2007 M6.4 Fox Islands Earthquake

Mainshock and Aftershocks: 

The Alaska Earthquake Center located a strong earthquake that occurred on Wednesday, December 26, 2007 at 1:04 pm AKST (22:04 pm UTC) in the Fox Islands region of Alaska (red star on the above map). We located over 160 aftershocks through the end of the month (magnitudes 2 and greater, white circles). The largest aftershock, of magnitude 5.0, occurred on December 29 at 1:57 pm AKST (22:57 pm UTC).

Tectonic Setting: 

 The 1957 Mw 8.6 Andreanof Islands earthquake ruptured a ~600 km-long portion of the plate boundary in central Aleutian Islands. The current sequence of earthquakes is located within the eastern segment of the 1957 rupture zone.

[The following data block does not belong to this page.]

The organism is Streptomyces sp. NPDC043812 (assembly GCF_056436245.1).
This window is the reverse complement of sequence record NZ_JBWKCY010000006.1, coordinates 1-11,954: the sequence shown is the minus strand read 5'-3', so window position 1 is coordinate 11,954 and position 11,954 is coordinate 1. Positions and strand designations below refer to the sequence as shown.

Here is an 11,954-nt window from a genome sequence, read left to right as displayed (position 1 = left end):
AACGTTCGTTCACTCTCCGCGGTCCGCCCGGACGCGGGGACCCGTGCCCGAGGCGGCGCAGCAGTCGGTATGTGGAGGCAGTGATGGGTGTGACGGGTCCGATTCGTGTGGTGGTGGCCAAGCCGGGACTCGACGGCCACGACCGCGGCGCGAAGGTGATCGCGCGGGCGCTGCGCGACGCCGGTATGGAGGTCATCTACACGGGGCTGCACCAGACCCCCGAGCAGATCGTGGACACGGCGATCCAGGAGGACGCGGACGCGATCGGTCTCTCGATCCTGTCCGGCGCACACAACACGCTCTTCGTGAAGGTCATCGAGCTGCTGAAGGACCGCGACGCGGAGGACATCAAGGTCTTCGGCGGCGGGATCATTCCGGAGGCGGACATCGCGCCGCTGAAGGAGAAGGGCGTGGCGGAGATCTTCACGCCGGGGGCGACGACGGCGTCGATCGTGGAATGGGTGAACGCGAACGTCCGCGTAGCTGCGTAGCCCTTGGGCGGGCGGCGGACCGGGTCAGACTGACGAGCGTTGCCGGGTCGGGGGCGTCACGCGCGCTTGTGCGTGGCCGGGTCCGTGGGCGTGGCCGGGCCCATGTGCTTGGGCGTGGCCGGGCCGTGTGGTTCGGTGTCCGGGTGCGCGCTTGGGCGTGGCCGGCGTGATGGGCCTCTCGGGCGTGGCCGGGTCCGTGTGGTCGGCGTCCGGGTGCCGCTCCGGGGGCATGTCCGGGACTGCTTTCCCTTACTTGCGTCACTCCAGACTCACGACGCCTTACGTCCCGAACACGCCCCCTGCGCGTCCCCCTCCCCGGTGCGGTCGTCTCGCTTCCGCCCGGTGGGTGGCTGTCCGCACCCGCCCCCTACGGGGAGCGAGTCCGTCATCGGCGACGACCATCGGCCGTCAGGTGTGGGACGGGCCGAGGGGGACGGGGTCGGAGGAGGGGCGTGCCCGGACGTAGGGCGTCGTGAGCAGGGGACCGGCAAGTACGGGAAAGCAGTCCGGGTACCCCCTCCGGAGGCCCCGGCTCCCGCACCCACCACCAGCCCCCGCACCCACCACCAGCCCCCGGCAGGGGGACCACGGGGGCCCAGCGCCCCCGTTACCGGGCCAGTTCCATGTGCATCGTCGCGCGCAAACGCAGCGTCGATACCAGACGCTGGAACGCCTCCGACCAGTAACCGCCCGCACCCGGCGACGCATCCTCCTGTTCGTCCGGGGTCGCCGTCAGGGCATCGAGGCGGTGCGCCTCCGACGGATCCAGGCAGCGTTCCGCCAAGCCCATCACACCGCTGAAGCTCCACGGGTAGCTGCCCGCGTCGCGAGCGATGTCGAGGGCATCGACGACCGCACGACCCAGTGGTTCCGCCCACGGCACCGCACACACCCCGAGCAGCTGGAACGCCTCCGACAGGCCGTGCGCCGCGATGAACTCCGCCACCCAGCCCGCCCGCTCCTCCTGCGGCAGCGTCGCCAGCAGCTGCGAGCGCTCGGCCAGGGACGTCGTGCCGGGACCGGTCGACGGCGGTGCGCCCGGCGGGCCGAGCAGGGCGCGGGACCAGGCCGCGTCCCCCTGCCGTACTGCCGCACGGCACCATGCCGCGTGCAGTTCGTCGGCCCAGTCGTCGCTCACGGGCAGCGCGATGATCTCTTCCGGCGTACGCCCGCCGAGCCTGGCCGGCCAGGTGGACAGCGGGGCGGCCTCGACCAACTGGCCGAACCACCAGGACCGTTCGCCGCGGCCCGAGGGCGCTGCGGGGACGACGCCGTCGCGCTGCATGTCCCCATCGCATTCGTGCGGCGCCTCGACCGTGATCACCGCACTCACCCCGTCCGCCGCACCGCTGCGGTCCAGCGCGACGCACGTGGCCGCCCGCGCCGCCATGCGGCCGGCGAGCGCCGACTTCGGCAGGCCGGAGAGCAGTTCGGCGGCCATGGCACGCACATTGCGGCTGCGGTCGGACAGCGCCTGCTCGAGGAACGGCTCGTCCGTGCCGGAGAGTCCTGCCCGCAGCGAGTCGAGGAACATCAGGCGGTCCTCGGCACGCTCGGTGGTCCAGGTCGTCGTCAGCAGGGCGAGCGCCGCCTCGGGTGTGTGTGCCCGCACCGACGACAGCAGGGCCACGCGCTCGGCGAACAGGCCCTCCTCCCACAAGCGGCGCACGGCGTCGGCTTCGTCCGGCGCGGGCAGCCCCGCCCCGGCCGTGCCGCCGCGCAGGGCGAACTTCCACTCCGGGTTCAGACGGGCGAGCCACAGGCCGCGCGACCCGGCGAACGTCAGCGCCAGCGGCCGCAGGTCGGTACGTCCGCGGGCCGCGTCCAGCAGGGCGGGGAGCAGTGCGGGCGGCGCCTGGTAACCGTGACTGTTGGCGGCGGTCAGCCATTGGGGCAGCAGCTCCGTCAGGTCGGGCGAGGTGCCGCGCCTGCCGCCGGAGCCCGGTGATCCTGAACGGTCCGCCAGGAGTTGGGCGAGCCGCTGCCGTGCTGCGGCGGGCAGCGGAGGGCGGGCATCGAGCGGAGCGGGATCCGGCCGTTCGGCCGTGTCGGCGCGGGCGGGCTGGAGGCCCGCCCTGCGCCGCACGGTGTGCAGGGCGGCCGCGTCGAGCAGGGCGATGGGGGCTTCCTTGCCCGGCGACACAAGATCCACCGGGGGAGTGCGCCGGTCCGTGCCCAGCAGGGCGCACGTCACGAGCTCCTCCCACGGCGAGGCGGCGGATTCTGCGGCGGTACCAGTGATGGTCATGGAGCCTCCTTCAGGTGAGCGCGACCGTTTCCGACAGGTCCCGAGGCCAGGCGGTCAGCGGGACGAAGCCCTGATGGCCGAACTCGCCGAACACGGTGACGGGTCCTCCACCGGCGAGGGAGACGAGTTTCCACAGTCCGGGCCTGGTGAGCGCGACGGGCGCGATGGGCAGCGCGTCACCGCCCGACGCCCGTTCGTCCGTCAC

This is the largest event to occur in the region since the M6.4 earthquake on May 10, 2006 (yellow star). The December 26 earthquake occurred on the convergent boundary between the subducting Pacific and overriding North American crustal plates. This region, where the two plates are being forced directly into one another, is one of the world's most active seismic zones. Over one hundred earthquakes of magnitude seven or larger have occurred along this boundary in the past hundred years. A separate map illustrates the recent earthquakes as circles, superimposed on stippled areas illustrating the rupture zones of major earthquakes. Generally speaking, the magnitude of an earthquake is roughly proportional to the area involved in its faulting. Each major rupture is labeled with the earthquake's year and a black dot indicating the epicenter for the associated earthquake. With the exception of the Unalaska and Shumagin seismic gaps, all portions of this plate boundary have ruptured within the past hundred years.